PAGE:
Keisha Sean Waites is in the runoff for City Council Post 3 At Large.

Candidate website: www.keishawaites.com

What makes your policy on public safety different and better than your opponent’s? 

In Feb 2012, I was elected to the Georgia General Assembly as State Rep. for District 60, where I served 3-terms. I had the privilege of serving on the Public Safety responsible for vetting legislation and policy before a floor vote.  Our city is at a crossroad.  In the Georgia General Assembly, I was a fierce advocate for women and families, and I focused on public safety.  Having existing relationships and legislative experience will be critical to tackling many of the issues we are facing such as: Increasing violent crime. I’m running for a citywide post because as a native Atlanta, I am outraged with the spiking crime and violence permeating our city.  I feel I can help the most people by influencing the policies and legislation governing how the city operates, and making sure services are delivered. I have the experience, legislative knowledge, and relationships at local, state and federal levels necessary to get the job done.  

Why are you the better choice to improve infrastructure and city services? 

I served in government for 19 years working at the local, state, regional and federal levels. I have existing relationships and intimately understand how to move important policy issues though all levels of government. I believe that my diverse qualifications and experience, which includes decades of community involvement throughout the city, my service in the state legislature, and my proven background in crisis management and problem solving combine uniquely qualify me to serve.  I am the only candidate in the race that has successfully served 3-terms in a legislative capacity.   We are elected to deliver results.  If trust is faltering, that means residents aren’t receiving the services they expect.  Public trust and integrity are essential for our city to thrive, attract new industry, new commerce and new residents.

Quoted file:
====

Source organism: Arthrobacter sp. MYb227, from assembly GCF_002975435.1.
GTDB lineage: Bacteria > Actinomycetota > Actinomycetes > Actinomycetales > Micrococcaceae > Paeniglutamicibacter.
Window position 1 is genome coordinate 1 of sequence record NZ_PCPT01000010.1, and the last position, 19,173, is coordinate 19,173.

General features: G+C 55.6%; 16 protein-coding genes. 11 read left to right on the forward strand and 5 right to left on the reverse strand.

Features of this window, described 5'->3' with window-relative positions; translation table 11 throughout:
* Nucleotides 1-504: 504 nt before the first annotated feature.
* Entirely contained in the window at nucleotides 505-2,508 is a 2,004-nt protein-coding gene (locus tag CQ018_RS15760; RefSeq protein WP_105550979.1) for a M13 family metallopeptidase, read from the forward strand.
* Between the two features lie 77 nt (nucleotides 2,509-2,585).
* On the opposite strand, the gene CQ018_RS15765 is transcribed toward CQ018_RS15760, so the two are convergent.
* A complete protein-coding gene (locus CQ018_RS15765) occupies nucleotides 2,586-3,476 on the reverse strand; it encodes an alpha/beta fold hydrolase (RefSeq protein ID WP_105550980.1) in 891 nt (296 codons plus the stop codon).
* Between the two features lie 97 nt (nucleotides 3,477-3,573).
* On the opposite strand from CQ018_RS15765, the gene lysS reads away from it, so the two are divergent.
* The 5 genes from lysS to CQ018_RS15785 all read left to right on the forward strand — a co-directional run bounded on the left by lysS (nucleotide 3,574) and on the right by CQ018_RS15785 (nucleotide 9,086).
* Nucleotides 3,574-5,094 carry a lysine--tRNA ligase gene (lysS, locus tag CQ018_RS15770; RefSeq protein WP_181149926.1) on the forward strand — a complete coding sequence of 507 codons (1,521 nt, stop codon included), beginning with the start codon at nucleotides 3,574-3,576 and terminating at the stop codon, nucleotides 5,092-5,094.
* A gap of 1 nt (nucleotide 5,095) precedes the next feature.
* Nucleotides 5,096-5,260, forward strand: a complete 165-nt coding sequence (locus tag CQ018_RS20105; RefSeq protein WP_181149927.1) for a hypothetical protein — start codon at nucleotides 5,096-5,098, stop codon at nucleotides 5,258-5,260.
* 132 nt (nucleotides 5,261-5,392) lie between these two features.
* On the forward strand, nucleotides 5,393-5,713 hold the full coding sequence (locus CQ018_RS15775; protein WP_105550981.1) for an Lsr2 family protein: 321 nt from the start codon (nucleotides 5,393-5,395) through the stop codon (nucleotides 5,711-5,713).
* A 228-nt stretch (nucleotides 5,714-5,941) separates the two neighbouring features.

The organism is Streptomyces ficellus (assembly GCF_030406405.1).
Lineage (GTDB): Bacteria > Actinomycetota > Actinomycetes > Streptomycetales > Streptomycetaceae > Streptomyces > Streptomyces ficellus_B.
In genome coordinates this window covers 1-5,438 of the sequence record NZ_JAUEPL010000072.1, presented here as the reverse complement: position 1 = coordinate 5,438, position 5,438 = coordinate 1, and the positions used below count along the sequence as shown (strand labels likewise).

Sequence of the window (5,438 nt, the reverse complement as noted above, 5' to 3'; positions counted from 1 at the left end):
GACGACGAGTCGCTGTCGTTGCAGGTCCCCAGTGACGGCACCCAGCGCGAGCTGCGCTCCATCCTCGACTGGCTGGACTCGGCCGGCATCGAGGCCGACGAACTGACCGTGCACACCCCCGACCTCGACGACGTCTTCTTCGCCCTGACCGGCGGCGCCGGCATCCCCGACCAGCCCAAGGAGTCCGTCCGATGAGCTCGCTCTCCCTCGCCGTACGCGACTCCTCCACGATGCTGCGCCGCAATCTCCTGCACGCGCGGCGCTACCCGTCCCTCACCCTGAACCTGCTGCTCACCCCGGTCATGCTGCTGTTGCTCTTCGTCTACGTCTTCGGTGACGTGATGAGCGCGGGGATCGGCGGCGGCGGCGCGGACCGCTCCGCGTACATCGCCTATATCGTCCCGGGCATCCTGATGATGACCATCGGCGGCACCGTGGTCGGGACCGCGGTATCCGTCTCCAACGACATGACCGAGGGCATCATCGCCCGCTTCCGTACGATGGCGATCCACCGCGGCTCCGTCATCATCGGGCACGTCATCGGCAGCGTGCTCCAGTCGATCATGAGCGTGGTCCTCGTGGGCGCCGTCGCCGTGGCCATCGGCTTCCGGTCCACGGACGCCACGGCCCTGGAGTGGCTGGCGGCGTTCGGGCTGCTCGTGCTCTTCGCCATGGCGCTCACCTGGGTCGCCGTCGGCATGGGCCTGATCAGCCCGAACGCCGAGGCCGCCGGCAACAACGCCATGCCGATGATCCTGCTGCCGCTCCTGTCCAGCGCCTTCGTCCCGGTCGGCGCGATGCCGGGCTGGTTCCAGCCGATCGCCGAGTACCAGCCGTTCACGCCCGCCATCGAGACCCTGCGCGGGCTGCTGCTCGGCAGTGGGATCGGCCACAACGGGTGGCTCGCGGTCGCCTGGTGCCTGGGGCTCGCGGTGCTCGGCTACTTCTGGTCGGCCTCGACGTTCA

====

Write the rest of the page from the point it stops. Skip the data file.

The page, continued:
One of the most important tasks for the Mayor of Atlanta and City Council is to assure residents that their tax dollars are being spent wisely, with a focus on providing quality services.

Why are you the better candidate on transportation policy? 

During my tenure in the legislature, I served on the transportation committee sponsoring the authorizing legislation to bring high speed rail to Georgia. That legislation effectively advocates for regional transit expansion. As we explore solutions to regional transit problems, I will be utilizing existing relationships to solicit regional financial assistance from the federal DOT, State of Georgia, Fulton County, and other service recipients. I support investing in putting transit on the Atlanta Beltline, expanding MARTA’s rail network, and ensuring our city is safe for pedestrians and cyclists. I also support relaunching the City bike share program to provide affordable first- and last-mile access to transit, especially in communities with low rates of car ownership. Additionally, we must provide pedestrian and bicycle friendly amenities that make people want to walk and ride within city limits.

Why are you the better candidate for this office, period? 

I have dedicated my entire professional career to helping people and trying to improve our city. I have spent 2-decades working agencies such as: FEMA and SBA helping individuals and families recover from events outside of their control. I’m running for a citywide post on the Atlanta City Council because I’m tired of, poor quality services being provided, money being wasted, and flat out corruption. There’s a real opportunity to position our city to equitably manage and capitalize on the growth that’s coming.  COVID changed the way people live, work and play.  I feel I can help the most people by influencing the policies and legislation governing how the city operates, and making sure services are delivered. I have the experience, legislative knowledge, and connections at local, state and federal levels necessary to get the job done. This is not the time for on the “On the Job Training.”


Read Keisha Sean Waites’ Q&A from the general election.

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